In Real Presence, Tim teaches us about the related but distinct doctrines of transubstantiation and of the real presence, but he does more than merely teach us things to know. He shows us how what we come to understand must be joined to how we pray, and how we allow the Lord to transform and illumine our spiritual senses as we meet him in the Eucharist. This is an utterly practical book even as it is an utterly learned book. And today, Tim joins me to talk about the Eucharist, Eucharistic formation, and Eucharistic spirituality.
Evangelizing through Film and Television, with Doug Tooke
God so loved the world that he gave his only begotten Son. You’re familiar with that, aren’t you? But have you ever really thought about what that is saying. God loved the world. This world. This world that does not love God very well, and in fact more often rejects God that welcomes him. God loved this world so much that He gave this world what is most precious, most intimate, most beautiful: his only begotten Son.
And you know what can embody and manifest that kind of love? Filmmaking. And television. I bet you didn’t see that coming.
And I bet that you haven’t thought about the art of filmmaking or television in quite the way that my guest today thinks about it. But that’s why we’re here: to listen to what he has to say about it.
My guest is Doug Tooke, Vice President for Ministry Advancement at Outside Da Box Films and Renovo Media Group. No one has ever had a boring conversation with Doug Tooke. You and I both are going to enjoy this conversation.
There is no such thing as winning at life, with Elizabeth Klein
“Life, for the vast majority of humans, is not very glamorous. It involves doing a lot of boring and tedious things like paying taxes, cooking dinner, and sweeping the floor. And yet, these everyday tasks seem to vex Millennials; this generation has suffered from widespread ridicule for laziness and for the inability to grow up. But, somewhat paradoxically, Millennials also seem exhausted.”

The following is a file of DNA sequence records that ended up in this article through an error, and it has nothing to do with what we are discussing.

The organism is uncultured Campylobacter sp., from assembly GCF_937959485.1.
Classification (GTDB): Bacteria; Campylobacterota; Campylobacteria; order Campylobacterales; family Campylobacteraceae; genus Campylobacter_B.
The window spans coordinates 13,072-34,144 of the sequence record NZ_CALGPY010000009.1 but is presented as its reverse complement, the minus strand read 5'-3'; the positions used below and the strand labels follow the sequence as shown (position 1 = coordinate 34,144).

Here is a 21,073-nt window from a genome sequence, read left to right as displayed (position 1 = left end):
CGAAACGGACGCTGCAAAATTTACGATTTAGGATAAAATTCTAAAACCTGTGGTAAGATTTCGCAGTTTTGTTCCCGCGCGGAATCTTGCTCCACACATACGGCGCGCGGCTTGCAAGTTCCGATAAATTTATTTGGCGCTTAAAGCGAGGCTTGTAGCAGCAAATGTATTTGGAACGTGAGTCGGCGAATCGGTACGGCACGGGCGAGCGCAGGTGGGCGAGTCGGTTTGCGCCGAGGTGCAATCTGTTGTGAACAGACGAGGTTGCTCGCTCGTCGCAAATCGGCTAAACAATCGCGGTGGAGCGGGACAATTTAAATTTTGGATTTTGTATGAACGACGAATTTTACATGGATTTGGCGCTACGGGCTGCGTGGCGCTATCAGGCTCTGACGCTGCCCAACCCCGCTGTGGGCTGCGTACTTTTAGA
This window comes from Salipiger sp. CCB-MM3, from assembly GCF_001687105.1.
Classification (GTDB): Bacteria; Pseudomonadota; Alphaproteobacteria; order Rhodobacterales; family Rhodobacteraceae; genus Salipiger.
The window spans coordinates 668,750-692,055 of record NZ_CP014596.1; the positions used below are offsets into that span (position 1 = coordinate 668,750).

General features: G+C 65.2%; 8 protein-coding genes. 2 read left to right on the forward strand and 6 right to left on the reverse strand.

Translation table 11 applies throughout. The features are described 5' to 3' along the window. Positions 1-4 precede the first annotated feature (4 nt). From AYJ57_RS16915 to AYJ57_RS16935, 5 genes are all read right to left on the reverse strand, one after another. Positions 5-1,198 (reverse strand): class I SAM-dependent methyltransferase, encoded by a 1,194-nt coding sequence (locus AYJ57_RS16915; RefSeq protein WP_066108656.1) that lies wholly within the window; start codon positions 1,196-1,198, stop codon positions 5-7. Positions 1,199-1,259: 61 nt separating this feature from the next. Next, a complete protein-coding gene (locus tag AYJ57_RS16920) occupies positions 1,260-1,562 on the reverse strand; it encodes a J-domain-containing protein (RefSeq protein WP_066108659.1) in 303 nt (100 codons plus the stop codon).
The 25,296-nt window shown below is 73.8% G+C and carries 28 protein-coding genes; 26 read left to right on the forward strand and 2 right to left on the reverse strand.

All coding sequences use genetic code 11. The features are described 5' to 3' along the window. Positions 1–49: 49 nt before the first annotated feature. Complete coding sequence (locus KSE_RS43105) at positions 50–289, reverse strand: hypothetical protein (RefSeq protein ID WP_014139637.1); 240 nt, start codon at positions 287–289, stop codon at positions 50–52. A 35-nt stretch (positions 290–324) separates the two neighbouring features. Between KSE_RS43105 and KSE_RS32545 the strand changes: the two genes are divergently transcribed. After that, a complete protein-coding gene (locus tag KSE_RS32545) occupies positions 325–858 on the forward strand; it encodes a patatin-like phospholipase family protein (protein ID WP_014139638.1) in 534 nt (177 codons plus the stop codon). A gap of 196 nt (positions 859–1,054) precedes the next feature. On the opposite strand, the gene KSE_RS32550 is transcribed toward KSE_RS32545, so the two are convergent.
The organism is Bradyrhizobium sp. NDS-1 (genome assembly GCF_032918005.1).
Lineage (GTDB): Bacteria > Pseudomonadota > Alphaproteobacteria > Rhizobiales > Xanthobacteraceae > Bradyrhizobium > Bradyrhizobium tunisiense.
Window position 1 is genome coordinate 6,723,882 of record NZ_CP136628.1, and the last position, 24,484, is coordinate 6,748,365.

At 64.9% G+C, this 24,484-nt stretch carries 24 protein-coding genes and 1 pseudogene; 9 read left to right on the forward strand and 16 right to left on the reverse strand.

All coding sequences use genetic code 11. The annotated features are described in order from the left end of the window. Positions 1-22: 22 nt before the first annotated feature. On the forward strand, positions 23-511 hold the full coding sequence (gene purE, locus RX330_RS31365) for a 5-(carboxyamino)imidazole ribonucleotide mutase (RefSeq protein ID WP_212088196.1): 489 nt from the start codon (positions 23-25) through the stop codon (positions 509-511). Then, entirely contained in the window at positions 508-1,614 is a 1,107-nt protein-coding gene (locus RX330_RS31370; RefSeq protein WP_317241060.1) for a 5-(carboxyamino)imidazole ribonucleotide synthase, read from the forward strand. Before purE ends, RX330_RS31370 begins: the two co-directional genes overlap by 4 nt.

Those words open an essay recently published through the Church Life Journal, where the experience of work and its consequences for especially Millennials living today was juxtaposed with the understanding of work that emerges from the Christian tradition and is hidden within the life of Christ. The essay is entitled “A Catholic Response to Workism: How to Lose a Life.” The author is my guest on today’s show.
She is Elizabeth Klein, Assistant Professor of Theology at the Augustine Institute.
How the Sciences Train You for Faith, with Sofia Carozza, Part 2
The desire for Truth. The Passion for discovery. The education of reason. The fundamental claim about what it means to be a human being. Being formed as a person of faith through the rigors of the scientific method.
All these things and more were discussed in the first part of my two-part conversation with Sofia Carozza, a Marshall Scholar at the University of Cambridge, studying in the field in neuroscience.
Sofia is back for the second part of our conversation, to talk about the role of morality in the training of scientists, the breaking from disordered attachments, the education of desire, and prayer and companionship.
I’m Leonard DeLorenzo, this is Church Life Today, a production of the McGrath Institute for Church Life in collaboration with the Spoke Street Media Network. I’m glad you’re here.